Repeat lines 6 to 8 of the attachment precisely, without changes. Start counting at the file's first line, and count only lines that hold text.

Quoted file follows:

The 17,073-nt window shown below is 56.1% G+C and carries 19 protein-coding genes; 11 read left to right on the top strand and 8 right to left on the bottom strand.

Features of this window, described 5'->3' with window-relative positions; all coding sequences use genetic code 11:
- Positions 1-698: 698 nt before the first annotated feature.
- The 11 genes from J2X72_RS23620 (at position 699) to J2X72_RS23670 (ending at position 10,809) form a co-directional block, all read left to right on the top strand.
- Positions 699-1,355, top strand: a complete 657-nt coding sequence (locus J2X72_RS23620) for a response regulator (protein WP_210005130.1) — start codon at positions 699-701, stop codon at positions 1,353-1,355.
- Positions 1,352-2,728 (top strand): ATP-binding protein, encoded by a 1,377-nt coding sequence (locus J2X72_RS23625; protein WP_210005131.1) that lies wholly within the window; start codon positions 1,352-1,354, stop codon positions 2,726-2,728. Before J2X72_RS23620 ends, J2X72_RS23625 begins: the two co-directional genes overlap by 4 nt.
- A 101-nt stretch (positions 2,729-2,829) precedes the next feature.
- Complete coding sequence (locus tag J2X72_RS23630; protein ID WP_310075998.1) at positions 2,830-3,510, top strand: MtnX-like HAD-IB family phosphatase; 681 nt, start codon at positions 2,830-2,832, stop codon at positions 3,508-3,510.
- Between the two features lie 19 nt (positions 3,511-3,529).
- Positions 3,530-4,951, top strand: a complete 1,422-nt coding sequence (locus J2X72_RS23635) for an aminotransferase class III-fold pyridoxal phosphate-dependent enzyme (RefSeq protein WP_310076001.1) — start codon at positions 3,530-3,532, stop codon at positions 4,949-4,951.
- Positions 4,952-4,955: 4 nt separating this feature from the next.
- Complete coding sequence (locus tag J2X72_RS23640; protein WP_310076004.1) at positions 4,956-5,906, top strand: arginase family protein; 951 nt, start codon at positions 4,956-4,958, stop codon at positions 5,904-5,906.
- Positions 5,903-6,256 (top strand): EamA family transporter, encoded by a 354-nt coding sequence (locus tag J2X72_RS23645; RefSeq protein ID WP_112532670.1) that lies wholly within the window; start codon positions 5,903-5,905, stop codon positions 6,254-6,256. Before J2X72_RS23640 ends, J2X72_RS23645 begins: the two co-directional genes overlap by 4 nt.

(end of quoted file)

- Positions 1,352-2,728 (top strand): ATP-binding protein, encoded by a 1,377-nt coding sequence (locus J2X72_RS23625; protein WP_210005131.1) that lies wholly within the window; start codon positions 1,352-1,354, stop codon positions 2,726-2,728. Before J2X72_RS23620 ends, J2X72_RS23625 begins: the two co-directional genes overlap by 4 nt.
- A 101-nt stretch (positions 2,729-2,829) precedes the next feature.
- Complete coding sequence (locus tag J2X72_RS23630; protein ID WP_310075998.1) at positions 2,830-3,510, top strand: MtnX-like HAD-IB family phosphatase; 681 nt, start codon at positions 2,830-2,832, stop codon at positions 3,508-3,510.